Donal and I rode back in silence. We got back to the rental house and I climbed into bed for a couple of hours. I was due to drive with my parents to New Orleans that morning. They had come down from Connecticut to see the sites. That meant New Orleans, I figured, and not Bobo’s hunting camp.

I was pasty and achy loading myself into their Hertz Corolla, but still gladdened by the night. This is what my parents raised me to do: to see all people as equal; to reach across the divides of geography, race and class; to live in the tradition of MLK FDR, and Dorothy Day; to help those in need, and to listen to the stories of my fellow man.  I did good last night. My parents would be proud.

I told them the story of the previous night.

I lay in the backseat, my head spinning from my hangover and my eyes taking in the Spanish moss dripping over the Natchez Trace. I got to the part of Bobo’s beautiful explanation. Then one by one by one, as though by alchemy, the words became dust in my mouth. I realized it now; he had lied. He had told me what I wanted to hear, and I was so hungry for unity that I lapped it up without a second thought. In the light of day, my gullibility was pathetic.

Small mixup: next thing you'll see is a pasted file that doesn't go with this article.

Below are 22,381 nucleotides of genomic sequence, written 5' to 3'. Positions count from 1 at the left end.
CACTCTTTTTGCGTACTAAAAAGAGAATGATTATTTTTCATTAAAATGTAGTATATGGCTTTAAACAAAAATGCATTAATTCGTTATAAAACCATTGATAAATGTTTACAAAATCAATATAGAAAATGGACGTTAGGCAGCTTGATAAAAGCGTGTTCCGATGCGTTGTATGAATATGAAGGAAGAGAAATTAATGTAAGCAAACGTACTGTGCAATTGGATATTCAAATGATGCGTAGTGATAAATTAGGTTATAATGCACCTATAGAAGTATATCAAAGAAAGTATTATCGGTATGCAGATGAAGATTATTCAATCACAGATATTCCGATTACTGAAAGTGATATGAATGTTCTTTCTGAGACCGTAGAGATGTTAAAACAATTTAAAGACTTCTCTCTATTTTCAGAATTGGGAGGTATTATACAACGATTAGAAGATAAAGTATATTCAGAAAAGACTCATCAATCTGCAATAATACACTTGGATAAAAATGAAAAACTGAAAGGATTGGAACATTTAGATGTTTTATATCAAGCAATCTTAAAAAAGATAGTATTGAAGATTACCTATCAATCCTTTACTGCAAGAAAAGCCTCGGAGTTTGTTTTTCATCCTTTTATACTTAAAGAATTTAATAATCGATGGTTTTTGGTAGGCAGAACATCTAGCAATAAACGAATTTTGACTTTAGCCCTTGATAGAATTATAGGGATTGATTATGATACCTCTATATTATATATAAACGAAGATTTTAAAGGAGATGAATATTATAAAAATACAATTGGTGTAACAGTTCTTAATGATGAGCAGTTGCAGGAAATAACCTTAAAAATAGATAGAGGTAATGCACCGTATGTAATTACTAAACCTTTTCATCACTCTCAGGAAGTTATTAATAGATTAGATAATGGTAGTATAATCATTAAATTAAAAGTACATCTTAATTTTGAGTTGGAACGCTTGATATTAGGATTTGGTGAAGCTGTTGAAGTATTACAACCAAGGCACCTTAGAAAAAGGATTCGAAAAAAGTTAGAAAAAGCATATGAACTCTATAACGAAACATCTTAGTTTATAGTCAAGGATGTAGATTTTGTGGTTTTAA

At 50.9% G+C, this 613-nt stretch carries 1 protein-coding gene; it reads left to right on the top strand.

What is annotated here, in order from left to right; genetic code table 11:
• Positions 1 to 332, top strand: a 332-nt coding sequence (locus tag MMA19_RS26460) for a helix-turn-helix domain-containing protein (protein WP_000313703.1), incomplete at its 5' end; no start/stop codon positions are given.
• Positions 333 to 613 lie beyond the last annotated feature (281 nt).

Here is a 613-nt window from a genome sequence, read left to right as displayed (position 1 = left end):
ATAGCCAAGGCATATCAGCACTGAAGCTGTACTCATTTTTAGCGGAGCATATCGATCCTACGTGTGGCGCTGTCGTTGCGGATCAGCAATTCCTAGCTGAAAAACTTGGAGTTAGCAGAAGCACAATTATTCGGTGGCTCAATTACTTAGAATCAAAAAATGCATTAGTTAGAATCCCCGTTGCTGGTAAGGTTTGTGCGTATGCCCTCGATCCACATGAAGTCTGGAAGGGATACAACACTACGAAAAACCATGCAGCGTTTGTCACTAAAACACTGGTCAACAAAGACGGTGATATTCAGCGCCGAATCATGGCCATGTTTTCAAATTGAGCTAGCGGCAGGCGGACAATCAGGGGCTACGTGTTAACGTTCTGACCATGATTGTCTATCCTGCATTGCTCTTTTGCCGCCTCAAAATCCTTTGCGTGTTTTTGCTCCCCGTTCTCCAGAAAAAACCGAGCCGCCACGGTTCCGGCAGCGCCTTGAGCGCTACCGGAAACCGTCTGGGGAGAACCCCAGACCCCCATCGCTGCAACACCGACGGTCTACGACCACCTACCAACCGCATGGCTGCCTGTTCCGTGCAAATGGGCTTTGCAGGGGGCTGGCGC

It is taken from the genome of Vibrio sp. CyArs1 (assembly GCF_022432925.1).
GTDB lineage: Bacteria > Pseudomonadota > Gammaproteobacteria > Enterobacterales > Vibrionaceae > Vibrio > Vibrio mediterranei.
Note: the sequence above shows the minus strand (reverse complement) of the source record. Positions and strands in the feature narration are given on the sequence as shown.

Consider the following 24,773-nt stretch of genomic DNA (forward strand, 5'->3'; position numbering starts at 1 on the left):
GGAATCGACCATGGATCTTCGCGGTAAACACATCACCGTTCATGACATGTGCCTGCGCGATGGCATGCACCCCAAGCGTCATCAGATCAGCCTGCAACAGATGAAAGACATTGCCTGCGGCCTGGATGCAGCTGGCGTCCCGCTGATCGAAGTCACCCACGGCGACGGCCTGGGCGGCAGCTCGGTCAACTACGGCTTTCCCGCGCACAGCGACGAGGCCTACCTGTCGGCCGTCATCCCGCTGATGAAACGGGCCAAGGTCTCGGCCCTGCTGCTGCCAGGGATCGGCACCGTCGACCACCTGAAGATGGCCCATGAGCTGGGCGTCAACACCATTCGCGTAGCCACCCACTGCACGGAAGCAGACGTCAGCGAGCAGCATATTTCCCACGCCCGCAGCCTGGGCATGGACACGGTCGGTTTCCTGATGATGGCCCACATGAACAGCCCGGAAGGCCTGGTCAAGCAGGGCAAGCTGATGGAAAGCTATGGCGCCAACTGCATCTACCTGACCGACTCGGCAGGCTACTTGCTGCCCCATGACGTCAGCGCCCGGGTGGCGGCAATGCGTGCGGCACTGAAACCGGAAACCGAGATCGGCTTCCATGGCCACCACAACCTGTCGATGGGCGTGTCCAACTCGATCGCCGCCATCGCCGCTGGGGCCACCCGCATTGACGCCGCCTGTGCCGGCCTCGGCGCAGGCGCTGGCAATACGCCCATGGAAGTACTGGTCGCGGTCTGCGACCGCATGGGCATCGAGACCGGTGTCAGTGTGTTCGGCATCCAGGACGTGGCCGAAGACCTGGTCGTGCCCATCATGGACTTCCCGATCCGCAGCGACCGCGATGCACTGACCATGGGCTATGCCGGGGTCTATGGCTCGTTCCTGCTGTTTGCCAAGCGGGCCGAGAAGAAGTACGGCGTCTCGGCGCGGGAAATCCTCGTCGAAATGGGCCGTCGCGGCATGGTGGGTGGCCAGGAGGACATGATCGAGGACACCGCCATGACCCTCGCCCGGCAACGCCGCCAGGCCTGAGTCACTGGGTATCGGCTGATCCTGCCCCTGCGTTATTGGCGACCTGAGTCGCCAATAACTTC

My parents’ heads looked straight ahead in the front seat. I lay in the back, feeling like a child. They didn’t know it, but their liberal agenda was seriously outgunned by this ancient territory, and it would take more than a play for things to change. And that change certainly wasn’t going to come from me, a short-timer white girl who was going home soon. Maybe that’s what Bobo knew, and I didn’t. We say things to make sure the party’s fun. We’ll go our separate ways in the morning.

NOTE:  Amy wrote the above story for Spark Off Rose, a Los Angeles-based group that creates community through the art of storytelling. She read her story recently at the November Spark Off Rose event, Territory. For more information about Spark Off Rose, visit For more information about Cornerstone Theater, visit and visit Amy’s Cornerstone Theater section on her website.